Winter Quarter 2010

March 8

Haldor Byrkjeflot, Project Manager, Stein Rokkan Centre for Social Studies (with Paul du Gay, IOA, Copenhagen Business School)

Bureaucracy; an idea whose time has come (again)

Even now, in the aftermath of a remarkable economic and regime crisis, whose anti-bureaucratic roots are not too difficult to discern or trace, bureaucracy is still a word that appears to be unnameable to positive political coding. Bureaucracy has been treated as an anachronism. This comes partly as a consequence of the success of the New Public Management Movement, and its association with an epochalist frame of thinking, leading to organizational amnesia and an emphasis on learning fast and forgetting even faster. We focus attention upon the stabilizing functions of public bureaux, and examine some of the consequences attendant upon attempts to make them more ‘flexible’ and ‘transparent’, in the name of various epochal imperatives of ‘change’ or ‘modernization’. In so doing, we seek to evidence the ways in which what are represented as anachronistic practices in government may actually provide political life with particular required ‘constituting’ qualities. While such practices have been negatively coded by reformers as ‘conservative’, we hope to show that their very conservatism may serve positive political purposes, not the least of which is in the constitution of what we call ‘responsible’ (as opposed to simply ‘responsive’) government. Finally, through a critical interrogation of certain key tropes of contemporary programmes of modernization and reform, specifically ‘flexibility’ and ‘transparency’, we indicate how these programs are blind to the critical role of bureaucracy in setting the standards that enable governmental institutions to act in a flexible and transparent way.  

March 1

Silviya Svejenova, Associate Professor, Strategy and Entrepreneurship, Business Policy Department, ESADE Business School (with Marcel Planellas and Luis Vives ESADE Business School)

An Individual Business Model in the Making: A Chef’s Quest for Creative Freedom

This article extends the study of business models by exploring a type rarely considered – the individual business model – and investigates the set of activities, organizing, and strategic resources individuals employ to create and capture value while pursuing their interests and motivations. Insights are drawn from an in-depth longitudinal inductive case study to examine the triggers, mechanisms and changes in the evolving individual business model developed by chef and gastronomic innovator Ferran Adrià. His quest for creative freedom is identified as the main trigger across four periods of business model evolution, and creative responses as the principal mechanism driving business model changes. Period-specific triggers – such as the quest for authenticity, recognition and influence - and mechanisms including alertness, intent, codification, decoupling and balancing core and periphery - are specified as business model changes are outlined. Distinction is made between the creation, capture, sharing and slippage of value, and implications are proposed for the development of individual business models by professionals and other ‘creatives’.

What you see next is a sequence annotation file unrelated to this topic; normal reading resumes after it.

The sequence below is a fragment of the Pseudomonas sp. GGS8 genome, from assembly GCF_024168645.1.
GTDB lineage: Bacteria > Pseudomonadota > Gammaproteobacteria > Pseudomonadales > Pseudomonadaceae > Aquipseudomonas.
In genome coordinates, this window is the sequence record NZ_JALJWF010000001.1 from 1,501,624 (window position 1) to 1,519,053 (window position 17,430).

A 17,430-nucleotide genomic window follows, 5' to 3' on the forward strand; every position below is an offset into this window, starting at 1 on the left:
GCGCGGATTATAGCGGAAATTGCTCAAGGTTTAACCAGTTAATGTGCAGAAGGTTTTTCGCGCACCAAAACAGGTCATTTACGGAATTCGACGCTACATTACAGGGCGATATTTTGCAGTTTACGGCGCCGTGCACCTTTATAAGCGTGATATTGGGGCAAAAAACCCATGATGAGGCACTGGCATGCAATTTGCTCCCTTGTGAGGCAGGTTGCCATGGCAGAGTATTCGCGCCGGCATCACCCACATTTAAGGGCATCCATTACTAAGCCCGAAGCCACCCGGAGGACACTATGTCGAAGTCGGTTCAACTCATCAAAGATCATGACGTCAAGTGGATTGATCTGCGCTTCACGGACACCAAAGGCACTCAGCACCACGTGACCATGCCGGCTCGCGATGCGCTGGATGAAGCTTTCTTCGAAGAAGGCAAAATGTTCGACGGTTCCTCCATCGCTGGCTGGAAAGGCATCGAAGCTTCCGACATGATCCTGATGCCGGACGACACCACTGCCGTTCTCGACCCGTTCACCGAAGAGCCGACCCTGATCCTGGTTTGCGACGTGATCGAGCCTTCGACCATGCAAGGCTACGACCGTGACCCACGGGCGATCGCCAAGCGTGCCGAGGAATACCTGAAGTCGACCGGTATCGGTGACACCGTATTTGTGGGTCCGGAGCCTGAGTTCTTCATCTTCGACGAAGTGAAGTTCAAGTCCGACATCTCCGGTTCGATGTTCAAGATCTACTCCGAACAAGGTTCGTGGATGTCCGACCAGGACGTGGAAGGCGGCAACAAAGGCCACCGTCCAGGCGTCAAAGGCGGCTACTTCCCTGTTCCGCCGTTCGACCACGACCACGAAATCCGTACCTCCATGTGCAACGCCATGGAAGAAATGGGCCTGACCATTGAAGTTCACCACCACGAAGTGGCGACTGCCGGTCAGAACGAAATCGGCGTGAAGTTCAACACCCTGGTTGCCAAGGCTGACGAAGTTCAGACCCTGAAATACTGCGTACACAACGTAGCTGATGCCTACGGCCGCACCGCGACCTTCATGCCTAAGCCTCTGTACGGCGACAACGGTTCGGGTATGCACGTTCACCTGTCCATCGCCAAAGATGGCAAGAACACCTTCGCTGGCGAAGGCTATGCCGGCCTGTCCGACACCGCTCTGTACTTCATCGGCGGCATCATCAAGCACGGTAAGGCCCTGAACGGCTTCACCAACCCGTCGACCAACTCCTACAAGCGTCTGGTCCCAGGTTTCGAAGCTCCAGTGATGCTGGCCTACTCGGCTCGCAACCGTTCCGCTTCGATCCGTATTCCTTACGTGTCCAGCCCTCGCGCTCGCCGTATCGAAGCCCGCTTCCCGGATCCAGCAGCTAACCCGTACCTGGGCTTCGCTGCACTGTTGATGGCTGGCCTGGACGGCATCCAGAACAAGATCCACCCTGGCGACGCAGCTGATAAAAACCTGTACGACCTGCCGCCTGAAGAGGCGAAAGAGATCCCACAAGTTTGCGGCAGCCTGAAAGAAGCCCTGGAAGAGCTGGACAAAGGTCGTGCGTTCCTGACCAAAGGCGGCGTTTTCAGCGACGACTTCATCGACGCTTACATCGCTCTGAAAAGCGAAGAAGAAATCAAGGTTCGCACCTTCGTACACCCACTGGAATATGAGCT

February 22

David Stark, Arthur Lehman Professor of Sociology & International Affairs, and Chair, Dept of Sociology, Columbia University (with Daniel Beunza, Dept of Management, London School of Economics)

Backing out, Locking in: Financial Models and the Social Dynamics of Arbitrage Disasters

Time and Location: Seminar joint with STS and WTO, Terman 217, 12:00 noon

This study analyzes the opportunities and dangers created by financial models. Through ethnographic observations in the derivatives trading room of a major investment bank, we found that traders use models in reverse to look out for possible errors in their financial estimates. We refer to this practice as reflexive modeling. The strength of reflexive modeling resides in leveraging the cognitive independence among dispersed, anonymous actors. But as our analysis demonstrates, it can also give rise to cognitive interdependence. When enough traders overlook a key issue, their positions send the wrong message to the rest of the market. The resulting lock-in leads to arbitrage disasters. Our analysis challenges behavioral finance by locating the root of systemic risk in the calculative tools used by the actors, rather than in their individual biases and limitations.